Klarinet Archive - Posting 000098.txt from 1998/03
From: Josh-Boy <joshcole@-----.Edu>
Subj: Re: Marching Band
Date: Mon, 2 Mar 1998 20:30:57 -0500
My two cents, which will probably get me flamed.... j/k :)
I found marching band to be kind of a balance between what some have
said as "the greatest thing known to a wind player" and a "waste of time."
Although it never worked out my senior year in high school, during my
first three years, our band director managed to get 180 (give or take)
confused musicians to do the same thing (or close to the same thing...) to
perform a marching band show. And the music was tough -- Phantom of the
Opera, Stravinski's Firebird Suite (Finale), Dvorak's New World Symphony
(that was before my freshman year, but it sounded great!), etc. The music
was not at all easy, but he, his assistant directors, and the student
leaders managed to teach the rest of us how to play and march those shows.
And we won 5 state trophies during my high school career -- the reason we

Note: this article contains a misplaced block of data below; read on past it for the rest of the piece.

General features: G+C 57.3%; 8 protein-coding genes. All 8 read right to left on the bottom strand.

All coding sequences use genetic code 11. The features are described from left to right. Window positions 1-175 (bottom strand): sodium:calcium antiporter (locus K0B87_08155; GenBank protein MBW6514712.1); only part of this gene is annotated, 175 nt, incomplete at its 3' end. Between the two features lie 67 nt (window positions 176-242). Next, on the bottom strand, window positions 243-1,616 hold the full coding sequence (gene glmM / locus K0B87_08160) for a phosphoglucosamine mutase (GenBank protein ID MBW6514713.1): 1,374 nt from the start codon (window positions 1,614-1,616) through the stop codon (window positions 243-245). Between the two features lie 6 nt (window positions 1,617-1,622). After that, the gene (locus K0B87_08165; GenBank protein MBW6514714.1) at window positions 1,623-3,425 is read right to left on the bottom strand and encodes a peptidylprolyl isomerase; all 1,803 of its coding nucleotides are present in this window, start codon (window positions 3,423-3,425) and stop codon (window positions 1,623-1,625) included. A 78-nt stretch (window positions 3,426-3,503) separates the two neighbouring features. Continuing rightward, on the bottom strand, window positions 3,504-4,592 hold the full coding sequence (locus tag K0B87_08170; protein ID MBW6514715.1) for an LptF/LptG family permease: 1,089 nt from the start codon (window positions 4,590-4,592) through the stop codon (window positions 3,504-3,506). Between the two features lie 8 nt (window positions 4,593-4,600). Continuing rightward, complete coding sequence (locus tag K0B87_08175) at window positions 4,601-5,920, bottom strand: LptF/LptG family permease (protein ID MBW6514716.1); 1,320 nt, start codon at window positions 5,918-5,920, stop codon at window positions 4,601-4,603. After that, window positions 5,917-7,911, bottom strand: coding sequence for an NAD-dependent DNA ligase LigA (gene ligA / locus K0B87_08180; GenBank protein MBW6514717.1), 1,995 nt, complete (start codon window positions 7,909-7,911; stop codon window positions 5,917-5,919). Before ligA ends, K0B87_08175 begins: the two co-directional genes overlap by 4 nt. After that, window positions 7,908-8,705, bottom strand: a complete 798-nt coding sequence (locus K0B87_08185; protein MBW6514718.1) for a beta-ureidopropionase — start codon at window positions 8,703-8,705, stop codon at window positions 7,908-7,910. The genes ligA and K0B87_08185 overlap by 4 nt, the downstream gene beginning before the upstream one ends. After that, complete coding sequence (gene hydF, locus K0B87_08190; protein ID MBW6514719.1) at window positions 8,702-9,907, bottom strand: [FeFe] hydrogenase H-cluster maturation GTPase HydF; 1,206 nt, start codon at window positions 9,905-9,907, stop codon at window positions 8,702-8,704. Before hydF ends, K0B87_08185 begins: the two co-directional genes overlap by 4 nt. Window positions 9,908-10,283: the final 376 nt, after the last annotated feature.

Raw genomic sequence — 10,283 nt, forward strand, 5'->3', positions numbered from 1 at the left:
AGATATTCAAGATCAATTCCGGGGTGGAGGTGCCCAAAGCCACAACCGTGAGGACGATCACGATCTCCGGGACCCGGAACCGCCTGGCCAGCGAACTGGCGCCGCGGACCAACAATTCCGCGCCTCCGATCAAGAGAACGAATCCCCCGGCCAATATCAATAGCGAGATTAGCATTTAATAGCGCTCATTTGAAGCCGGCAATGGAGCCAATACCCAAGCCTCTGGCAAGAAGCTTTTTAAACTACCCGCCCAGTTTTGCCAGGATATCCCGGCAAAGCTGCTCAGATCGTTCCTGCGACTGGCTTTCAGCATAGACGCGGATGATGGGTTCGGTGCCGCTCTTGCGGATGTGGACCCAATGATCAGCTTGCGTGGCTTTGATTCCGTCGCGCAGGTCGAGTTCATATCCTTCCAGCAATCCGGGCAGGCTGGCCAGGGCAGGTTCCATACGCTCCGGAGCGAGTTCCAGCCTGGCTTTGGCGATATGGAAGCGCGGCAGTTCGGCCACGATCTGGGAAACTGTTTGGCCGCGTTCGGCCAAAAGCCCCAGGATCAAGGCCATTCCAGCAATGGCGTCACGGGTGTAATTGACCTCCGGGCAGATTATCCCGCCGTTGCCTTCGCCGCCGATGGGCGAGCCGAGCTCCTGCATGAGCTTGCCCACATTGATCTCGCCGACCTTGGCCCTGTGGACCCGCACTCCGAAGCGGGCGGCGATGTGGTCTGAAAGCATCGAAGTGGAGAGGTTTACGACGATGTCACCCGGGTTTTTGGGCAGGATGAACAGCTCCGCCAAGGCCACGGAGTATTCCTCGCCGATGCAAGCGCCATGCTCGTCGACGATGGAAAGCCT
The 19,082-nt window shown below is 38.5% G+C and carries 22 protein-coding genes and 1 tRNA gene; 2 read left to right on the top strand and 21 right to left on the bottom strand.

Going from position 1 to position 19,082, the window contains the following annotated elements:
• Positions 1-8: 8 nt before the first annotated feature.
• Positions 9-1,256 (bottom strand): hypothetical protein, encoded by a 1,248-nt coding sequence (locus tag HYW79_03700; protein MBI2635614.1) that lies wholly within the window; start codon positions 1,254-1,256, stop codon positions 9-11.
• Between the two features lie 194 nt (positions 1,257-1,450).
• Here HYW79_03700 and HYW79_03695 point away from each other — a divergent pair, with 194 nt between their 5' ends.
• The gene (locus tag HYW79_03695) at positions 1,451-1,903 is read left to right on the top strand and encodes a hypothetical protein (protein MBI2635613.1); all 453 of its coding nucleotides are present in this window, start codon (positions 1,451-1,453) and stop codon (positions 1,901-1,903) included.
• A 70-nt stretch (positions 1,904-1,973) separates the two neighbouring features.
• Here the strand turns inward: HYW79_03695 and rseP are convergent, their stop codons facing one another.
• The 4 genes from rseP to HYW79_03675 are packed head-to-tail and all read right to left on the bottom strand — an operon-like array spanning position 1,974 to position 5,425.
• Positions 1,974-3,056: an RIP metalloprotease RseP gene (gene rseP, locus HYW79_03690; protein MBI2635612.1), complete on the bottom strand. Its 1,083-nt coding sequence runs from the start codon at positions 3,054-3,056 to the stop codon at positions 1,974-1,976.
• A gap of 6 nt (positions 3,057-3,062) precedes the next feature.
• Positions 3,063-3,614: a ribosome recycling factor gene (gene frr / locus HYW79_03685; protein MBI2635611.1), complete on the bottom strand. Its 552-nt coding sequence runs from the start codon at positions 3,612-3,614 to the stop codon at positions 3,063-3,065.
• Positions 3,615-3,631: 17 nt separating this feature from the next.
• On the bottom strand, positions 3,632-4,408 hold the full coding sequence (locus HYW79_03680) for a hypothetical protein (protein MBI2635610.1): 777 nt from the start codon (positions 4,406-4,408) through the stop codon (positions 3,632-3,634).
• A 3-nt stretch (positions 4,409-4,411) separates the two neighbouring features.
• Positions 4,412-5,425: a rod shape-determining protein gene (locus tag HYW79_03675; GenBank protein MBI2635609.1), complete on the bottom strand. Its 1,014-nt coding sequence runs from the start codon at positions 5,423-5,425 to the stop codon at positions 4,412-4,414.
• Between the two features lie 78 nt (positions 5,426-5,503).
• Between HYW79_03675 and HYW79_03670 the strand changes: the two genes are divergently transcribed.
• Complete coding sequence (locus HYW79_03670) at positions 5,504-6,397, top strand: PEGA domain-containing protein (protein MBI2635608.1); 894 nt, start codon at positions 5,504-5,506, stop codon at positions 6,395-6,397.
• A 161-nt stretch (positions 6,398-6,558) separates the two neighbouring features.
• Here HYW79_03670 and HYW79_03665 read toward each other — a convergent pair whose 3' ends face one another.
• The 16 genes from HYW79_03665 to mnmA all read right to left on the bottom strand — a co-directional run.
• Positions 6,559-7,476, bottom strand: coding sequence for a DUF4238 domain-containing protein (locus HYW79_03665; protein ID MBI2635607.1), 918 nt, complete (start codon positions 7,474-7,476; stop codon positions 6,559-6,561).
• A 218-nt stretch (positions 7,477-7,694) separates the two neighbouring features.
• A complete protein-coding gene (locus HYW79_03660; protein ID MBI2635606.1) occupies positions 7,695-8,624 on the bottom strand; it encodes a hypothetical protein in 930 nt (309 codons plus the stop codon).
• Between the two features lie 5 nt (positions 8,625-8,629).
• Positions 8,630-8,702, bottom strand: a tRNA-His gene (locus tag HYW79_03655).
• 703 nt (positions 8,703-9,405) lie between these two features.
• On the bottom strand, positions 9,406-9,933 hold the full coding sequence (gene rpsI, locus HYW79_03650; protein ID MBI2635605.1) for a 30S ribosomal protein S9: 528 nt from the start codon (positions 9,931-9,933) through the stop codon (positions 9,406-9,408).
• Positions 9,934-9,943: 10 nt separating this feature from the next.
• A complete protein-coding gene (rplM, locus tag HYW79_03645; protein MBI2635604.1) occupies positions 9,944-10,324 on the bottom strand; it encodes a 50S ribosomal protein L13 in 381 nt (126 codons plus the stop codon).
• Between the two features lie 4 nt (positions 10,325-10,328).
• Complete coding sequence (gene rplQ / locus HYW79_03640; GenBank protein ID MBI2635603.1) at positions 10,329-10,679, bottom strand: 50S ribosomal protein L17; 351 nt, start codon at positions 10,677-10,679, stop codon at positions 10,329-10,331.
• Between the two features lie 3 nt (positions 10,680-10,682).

won, though, is because we were taught to think not as 180+ marchers, but
instead as one large uniy, i.e. and ensemble. One of the first things I
learned in beginning band was that a band was a group of musicians
playing, not a gathering of individuals trying to sound good together.
Through marching band, I learned a lot on how to play in an ensemble;
true, I could have learned this just as well in concert band. The point
is, marching band does have educational benefits when done correctly, but
is not completely necessary for a successful music program.
Joshua M. Coleman
(Under construction always because I have NO TIME to do anything with it!)
If a tree falls in the forest and no one is around to
see it, do the other trees make fun of it?
If an elephant falls, which suffers more: the elephant or the ground?